The 2008 financial crisis affected us all in a massive way, but hands up who actually understood the ins and outs of what went wrong eight years ago. Financial rhetoric flies over most of our heads and all most of knew was that really, we’d been royally fucked somewhere along the line and we now have to pay for it.
The Big Short, the tell all novel written by Michael Lewis has been adapted for the big screen by Adam McKay, best known for his comedy films Anchorman and Step Brothers. It is apt that McKay has taken the reigns for the movie- the director opts for a dark and absurd comic approach to what can only be described as a financial Armageddon and the film reaps the rewards of this decision. The Big Short breaks down what happened in 2008 into Layman’s terms for us- making concepts like subprime loans, credit default swaps and collateralized debt obligations accessible to us ordinary schmucks. At time it could be said the film even baby steps us through it, making sure we understand every term and the effect that it has on the economy. But instead of insulting our intelligence and being patronising this is more a case of ‘look you need to understand what happened here, we can explain it to you without scrambling your brains.’
The central plot of The Big Short is about four guys who realise that this impending doom is approaching and basically bet against the housing market. These guys are all apart of the system- they are just the misfits that inhabit it. Christian Bale’s Michael Burry is the first to notice an issue with the mortgage bonds; an eccentric hedge fund manager Burry is a nervous man who has spent the majority of his life staying away from people on account of his glass eye and lack of social skills. Burry explains to us at one point in the film that he has never been good with people, but numbers, well that’s a different ball game. Next up is Ryan Gosling’s sleazeball trader Jarret Vennett. Vennett narrates the movie for us and he was really the rat in the system giving the other guys information. Covered in fake tan and sporting a slicked back black hair do Vennett is far from likable, but that’s the whole point. This isn’t a Wolf of Wall Street style glamourisation of rich people stealing from the poor to line their own pockets- this is a full blown attack on the greedy bastards who left everyone down the creek without a paddle.
Steve Carell is on fine form here as Mark Baum, another hedge fund manager who sees what is happening and bets against it. Unlike the rest of the characters here though Baum is more reluctant- adding a moral complexity to the situation and delivering the film’s final gut punch to us all in the closing moments. Finally relative new comers John Magaro and Finn Wittrock play two young investors by the names of Charlie Geller and Jamie Shipley. The pair stumble upon what is happening by pure chance but take advantage of their opportunity thanks to some tutelage from ex-banker Ben Rickart, played here by Brad Pitt.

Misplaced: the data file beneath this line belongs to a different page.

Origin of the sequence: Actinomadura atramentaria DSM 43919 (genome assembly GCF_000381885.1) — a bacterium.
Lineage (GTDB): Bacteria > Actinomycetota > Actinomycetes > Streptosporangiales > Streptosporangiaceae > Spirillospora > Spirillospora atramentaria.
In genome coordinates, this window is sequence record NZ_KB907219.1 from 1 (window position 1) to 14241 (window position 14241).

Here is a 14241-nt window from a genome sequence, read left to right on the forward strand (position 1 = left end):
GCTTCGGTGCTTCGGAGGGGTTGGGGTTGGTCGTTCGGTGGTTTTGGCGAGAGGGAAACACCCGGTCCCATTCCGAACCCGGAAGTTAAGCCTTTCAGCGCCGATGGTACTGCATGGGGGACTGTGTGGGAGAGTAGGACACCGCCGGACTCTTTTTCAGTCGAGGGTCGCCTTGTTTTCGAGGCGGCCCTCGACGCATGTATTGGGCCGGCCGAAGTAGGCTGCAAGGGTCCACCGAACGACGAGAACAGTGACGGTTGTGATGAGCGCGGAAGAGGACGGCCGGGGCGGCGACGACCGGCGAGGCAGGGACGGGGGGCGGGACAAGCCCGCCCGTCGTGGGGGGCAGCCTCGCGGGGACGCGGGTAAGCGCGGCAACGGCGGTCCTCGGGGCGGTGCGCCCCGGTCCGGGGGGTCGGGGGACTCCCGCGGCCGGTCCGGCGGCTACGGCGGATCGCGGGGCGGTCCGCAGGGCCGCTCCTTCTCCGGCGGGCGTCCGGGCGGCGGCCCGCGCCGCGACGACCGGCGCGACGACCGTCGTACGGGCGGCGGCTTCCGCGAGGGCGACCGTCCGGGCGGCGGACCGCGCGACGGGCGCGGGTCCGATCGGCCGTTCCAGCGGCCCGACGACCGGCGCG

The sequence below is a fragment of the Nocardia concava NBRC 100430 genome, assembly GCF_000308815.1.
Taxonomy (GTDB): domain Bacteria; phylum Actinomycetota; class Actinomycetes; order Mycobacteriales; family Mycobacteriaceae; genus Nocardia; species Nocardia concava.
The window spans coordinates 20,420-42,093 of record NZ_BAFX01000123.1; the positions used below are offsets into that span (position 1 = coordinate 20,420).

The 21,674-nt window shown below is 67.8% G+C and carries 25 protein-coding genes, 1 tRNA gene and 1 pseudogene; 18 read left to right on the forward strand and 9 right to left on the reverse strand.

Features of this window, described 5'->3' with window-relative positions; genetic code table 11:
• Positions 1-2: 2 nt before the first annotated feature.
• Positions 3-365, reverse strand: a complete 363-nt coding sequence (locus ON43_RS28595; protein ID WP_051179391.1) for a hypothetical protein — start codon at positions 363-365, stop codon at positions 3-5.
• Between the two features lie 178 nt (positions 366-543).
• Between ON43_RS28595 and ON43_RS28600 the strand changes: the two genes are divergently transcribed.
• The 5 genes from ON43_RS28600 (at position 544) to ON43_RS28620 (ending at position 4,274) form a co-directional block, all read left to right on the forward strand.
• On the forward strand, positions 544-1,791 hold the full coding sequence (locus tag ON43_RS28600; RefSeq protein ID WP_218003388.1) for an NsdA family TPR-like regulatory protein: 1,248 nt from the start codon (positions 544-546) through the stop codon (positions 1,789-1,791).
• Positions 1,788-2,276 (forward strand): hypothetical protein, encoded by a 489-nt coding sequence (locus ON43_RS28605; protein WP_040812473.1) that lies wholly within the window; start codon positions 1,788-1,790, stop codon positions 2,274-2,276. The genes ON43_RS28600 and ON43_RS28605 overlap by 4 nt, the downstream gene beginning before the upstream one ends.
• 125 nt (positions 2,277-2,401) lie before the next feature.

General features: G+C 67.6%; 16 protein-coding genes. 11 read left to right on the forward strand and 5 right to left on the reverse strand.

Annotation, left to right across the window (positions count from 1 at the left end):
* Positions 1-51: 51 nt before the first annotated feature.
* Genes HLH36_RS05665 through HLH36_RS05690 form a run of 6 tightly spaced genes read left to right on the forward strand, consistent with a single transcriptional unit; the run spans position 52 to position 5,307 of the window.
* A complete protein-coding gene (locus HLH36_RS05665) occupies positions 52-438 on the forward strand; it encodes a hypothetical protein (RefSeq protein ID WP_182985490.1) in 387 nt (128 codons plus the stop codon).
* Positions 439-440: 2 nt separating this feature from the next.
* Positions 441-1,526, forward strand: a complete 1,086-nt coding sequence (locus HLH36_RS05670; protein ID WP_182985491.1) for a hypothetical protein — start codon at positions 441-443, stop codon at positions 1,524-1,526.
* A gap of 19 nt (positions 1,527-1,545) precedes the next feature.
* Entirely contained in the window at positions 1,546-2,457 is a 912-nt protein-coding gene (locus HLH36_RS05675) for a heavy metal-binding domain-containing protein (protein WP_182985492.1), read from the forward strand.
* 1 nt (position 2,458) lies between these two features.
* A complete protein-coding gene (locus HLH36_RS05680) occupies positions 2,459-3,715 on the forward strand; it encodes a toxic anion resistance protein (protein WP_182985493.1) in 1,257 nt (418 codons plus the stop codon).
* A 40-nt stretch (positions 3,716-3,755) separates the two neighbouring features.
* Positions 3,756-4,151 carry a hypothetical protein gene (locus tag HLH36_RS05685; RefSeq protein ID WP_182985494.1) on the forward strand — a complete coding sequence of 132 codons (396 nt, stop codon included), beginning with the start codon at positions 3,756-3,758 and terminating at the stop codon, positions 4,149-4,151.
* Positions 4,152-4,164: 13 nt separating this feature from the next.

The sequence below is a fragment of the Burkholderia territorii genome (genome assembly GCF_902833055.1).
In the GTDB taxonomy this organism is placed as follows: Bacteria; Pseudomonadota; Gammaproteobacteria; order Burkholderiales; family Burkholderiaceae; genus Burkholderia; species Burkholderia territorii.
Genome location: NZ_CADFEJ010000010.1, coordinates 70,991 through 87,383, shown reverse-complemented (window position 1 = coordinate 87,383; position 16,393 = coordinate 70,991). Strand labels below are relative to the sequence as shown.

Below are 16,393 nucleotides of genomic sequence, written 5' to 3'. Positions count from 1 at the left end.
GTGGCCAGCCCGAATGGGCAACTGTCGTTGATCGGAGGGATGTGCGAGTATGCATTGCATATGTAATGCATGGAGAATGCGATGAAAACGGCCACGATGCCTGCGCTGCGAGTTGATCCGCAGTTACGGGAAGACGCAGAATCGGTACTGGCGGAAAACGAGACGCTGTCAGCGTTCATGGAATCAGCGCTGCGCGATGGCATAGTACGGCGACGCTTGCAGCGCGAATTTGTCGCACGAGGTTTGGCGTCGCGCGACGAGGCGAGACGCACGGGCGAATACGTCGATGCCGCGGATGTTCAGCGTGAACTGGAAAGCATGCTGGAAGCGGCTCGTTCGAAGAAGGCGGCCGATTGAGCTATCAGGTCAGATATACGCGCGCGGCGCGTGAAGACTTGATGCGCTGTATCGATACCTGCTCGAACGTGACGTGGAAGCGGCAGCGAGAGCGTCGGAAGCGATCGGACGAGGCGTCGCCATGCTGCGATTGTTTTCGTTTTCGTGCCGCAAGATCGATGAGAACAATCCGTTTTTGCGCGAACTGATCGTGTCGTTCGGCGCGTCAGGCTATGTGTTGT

What is so interesting about The Big short is that it takes us down the rabbit hole and never asks us to side with the characters we meet. The central characters are all ultimately taking advantage of a terrible situation and whilst some of them may realise what they are doing is wrong, it ultimately doesn’t prevent any of them going ahead with it anyway. The film points the finger of blame directly at Wall Street and the financial world- laying out the simple facts of what happened and leaving us all to come to the same conclusion. McKay’s decision to mix humour into the situation only adds to the absurdity of the world these guys inhabit; unlike Scorsese’s Wolf of Wall Street this doesn’t glorify what the crooks are up to- it exposes them and then tells us rather grimly what we all already knew- that we have to pick up the pieces. One scene in particular, where Brad Pitt is negotiating a sale in a pub in England perfectly highlights the problems that were to come in terms of a class divide.
The film’s only real weak points in fact are when it attempts to add a more human element to proceedings. A sub plot about Mark Baum attempting to wrestle with his decisions in the past never really connects for example and the film is much better off dealing with the crisis. Several cameos are also notable in the film and whilst some may find them patronising they came across to me as a clever satire on how we take in information now a days. If it’s not being told to us by someone famous then we’re not interested.
The Big Short may well be the most important film of the year. A startlingly intelligent script, some great direction and great performances across the board help to drill home the film’s message, rarely is a film both so educational and entertaining. Comedy doesn’t get much more devastating than this.
⭐ ⭐ ⭐ ⭐